Twenty-six years after publishing that, Hardin responded to criticisms which pointed out examples of commons which are well managed, in his 1994 paper “The Tragedy of the Unmanaged Commons.” In that paper, he still refrains from giving any positive examples, instead just talking about how most of the commons that people bring up as counterexamples are “managed” somehow, and thus exempt from the tragedy of the commons. He still has the eugenicist talking points:
‘To each according to his needs’ is an immensely seductive phrase to religious people, but in a world without national population controls it is a sure recipe for disaster. Those who are really concerned with the environment - concerned with the well-being of posterity - must give the carrying capacity of the environment precedence over discontinuous human needs, however much these needs may tug at our heartstrings.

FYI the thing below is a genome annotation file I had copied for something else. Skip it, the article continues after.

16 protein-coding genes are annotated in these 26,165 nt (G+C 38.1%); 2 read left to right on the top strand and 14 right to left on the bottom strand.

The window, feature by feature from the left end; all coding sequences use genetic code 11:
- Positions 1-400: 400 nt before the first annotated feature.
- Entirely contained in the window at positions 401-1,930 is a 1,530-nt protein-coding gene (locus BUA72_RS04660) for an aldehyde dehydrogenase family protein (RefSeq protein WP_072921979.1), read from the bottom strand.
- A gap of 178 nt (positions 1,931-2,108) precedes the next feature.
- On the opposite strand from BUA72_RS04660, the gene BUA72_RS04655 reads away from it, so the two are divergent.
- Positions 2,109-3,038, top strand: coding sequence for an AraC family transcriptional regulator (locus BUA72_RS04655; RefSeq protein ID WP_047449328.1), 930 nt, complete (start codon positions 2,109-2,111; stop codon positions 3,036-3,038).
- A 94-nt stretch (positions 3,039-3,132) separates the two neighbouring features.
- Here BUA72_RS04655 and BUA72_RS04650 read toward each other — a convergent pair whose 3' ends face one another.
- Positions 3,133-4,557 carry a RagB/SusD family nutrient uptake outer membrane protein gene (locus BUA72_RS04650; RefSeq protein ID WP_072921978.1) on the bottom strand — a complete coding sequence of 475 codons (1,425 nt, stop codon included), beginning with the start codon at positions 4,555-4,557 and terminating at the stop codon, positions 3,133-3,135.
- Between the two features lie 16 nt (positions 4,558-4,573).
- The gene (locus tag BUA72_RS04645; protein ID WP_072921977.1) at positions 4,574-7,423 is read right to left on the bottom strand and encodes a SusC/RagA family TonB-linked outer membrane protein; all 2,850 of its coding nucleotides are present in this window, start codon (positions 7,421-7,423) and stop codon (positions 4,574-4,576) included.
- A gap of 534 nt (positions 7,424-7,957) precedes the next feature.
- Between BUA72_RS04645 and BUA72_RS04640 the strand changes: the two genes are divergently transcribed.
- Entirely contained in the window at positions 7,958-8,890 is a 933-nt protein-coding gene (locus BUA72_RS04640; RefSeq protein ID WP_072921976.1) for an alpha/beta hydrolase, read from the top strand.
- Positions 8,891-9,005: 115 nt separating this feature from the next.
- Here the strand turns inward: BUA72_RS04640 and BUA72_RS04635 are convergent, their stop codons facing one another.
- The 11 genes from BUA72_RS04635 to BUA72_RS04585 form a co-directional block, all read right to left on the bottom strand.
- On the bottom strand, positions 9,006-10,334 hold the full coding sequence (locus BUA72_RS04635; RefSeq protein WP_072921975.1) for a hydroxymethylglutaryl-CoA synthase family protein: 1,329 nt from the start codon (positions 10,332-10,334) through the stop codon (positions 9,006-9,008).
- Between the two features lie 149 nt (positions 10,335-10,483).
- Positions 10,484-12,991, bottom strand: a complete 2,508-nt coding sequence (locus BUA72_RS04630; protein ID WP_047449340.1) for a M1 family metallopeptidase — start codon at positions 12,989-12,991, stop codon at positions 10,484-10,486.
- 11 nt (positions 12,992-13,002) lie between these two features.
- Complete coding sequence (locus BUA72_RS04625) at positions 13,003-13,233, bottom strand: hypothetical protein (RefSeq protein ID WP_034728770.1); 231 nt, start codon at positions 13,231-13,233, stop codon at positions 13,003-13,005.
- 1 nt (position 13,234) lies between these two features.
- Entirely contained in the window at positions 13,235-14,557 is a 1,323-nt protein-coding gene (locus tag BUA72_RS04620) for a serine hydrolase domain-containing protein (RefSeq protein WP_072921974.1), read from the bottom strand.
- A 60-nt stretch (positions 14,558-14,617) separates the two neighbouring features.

So, after 26 years and countless papers refuting his original idea, what are we left with? The idea that an “unmanaged commons” will result in disaster (except in the cases that it doesn’t), used as a way to advocate preventing undesirables from breeding as an inevitable conclusion.
But do “unmanaged commons” really exist? Hardin presupposes that centralized ownership is a requirement for a commons to be “managed”, but provides no reason to think that’s true. He also dismisses lack of “management” (read: centralized management) as only working in small groups (less than 150 people, he claims, again with no evidence), but doesn’t stop to consider that not every commons needs to be used large numbers of people.